Wednesday, January 13, 2010

Devastation in Haiti

The Salvation Army is rapidly mobilizing and responding to the devastating magnitude 7.0 earthquake that shook Haiti yesterday. To better understand the tragedy this country is facing, please take a moment to read the letter at the end of this post from Bob Poff, the Salvation Army’s Divisional Director of Disaster Services in Haiti, regarding his account when the earthquake hit. CLICK READ MORE BELOW TO SEE BOB'S LETTER.

With many people missing, injured, or killed, and much of Haiti’s infrastructure damaged, the Salvation Army needs your help to provide much needed aid.
The Salvation Army is accepting monetary donations to assist in the effort via:
Online Credit Card Donations
• 1-800-SAL-ARMY
• postal mail at:
The Salvation Army World Service Office
International Disaster Relief Fund
PO Box 630728
Baltimore, MD 21263-0728
(*designate checks and money orders to ‘Haiti Earthquake’)

Devastation in Haiti
Words cannot begin to describe the devastation that has taken place in Port au Prince, Haiti.
I am the Director of Disaster Services for The Salvation Army in Haiti, and I am from the United States. My wife and I have been in PAP since April, and have fallen deeply in love with the country and its people.

When the earthquake struck, I was driving down the mountain from Petionville. Our truck was being tossed to and fro like a toy, and when it stopped, I looked out the windows to see buildings “pancaking” down, like I have never witnessed before. Traffic, of course, came to a stand-still, while thousands of people poured out into the streets, crying, carrying bloody bodies, looking for anyone who could help them. We piled as many bodies into the back of our truck, and took them down the hill with us, hoping to find medical attention. All of them were older, scared, bleeding, and terrified. It took about 2 hours to go less than 1 mile. Traffic was horrible, devastation was everywhere, and suffering humanity was front and center.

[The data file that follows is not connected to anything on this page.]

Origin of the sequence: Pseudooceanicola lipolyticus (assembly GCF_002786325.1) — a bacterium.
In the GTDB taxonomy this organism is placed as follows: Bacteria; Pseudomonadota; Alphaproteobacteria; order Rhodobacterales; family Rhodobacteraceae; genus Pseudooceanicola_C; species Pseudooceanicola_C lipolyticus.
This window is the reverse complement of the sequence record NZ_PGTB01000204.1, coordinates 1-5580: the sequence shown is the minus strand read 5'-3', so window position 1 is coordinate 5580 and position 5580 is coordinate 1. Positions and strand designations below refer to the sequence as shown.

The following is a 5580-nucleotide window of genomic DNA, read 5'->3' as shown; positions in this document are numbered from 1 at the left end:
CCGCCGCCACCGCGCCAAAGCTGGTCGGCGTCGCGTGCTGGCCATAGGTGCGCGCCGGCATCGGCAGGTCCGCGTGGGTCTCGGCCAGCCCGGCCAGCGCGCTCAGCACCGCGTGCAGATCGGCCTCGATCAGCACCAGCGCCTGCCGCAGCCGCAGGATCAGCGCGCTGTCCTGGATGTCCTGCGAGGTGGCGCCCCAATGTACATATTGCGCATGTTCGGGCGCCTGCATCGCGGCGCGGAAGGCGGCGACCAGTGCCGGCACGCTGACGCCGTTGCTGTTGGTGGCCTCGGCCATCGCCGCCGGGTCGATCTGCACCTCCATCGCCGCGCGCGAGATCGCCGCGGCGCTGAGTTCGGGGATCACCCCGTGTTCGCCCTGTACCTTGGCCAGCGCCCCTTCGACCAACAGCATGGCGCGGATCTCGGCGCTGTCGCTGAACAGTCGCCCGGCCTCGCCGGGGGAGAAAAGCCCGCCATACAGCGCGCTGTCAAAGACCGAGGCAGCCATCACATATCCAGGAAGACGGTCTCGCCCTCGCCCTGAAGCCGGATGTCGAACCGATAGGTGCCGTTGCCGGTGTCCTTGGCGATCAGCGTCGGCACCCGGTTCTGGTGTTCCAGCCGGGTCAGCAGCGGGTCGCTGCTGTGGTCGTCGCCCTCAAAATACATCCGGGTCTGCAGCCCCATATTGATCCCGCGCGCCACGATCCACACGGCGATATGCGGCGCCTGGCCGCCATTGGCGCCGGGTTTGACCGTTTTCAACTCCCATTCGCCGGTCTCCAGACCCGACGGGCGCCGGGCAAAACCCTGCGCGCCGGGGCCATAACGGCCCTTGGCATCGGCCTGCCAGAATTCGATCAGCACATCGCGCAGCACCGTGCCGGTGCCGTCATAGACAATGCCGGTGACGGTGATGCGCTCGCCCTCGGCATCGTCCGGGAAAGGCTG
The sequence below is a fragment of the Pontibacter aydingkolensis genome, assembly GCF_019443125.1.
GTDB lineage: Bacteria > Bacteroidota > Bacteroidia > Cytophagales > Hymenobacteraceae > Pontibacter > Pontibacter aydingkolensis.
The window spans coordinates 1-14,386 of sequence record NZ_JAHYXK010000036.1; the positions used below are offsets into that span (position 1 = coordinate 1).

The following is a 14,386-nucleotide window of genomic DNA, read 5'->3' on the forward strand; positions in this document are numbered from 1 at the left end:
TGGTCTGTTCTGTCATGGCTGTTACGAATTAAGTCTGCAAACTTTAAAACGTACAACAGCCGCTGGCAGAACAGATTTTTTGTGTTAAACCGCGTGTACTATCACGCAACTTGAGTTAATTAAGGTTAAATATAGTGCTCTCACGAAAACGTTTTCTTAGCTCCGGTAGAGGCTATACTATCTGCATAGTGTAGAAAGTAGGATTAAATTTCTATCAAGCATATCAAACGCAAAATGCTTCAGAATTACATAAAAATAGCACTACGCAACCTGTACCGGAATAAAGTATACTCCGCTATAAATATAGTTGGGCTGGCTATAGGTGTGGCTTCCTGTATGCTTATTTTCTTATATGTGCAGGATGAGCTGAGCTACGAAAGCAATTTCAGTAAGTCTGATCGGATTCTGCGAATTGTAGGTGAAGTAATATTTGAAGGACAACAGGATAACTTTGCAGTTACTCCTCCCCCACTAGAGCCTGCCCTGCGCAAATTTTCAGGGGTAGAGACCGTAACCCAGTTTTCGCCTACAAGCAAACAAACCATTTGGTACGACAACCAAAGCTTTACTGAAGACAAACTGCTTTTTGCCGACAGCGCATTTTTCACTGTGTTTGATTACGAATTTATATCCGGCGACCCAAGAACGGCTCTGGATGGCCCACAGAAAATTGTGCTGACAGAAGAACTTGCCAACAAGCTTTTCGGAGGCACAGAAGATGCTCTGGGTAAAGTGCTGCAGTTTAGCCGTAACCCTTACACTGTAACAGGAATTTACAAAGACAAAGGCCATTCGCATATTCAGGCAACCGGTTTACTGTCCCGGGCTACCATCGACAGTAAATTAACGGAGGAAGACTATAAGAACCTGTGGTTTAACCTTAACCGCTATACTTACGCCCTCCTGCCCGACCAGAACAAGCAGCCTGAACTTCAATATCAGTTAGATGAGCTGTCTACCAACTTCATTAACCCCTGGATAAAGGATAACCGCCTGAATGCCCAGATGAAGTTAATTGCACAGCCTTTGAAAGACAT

When we could drive no further, we left the truck parked on the side of the street, and walked the remaining 2 miles to get back to the Army compound. What I found was very sad! All of the security walls were down. The Children’s Home itself seems pretty intact, but our quarters, which is attached, are destroyed. Unliveable. The walls and ceiling are still standing – but so badly compromised that I wouldn’t even think of trying to stay there. All of the children, and hundreds of neighbors, are sleeping in our playground area tonight. Occasionally, there is another tremor – another reminder that we are not yet finished with this calamity. And when it comes, all of the people cry out and the children are terrified.

As I am sitting outside now, with most people trying to get a little sleep, I can hear the moans and crys of the neighbors. One of our staff went to a home in the neighborhood, to try to be of assistance to the woman who lived there. But she was too late.

The scene will be repeated over and over again. Tomorrow, we will begin the process of assessing damage, learning about casualties, and preparing for the future.

God bless Haiti.

Bob Poff
Divisional Director of Disaster Services in Haiti
The Salvation Army

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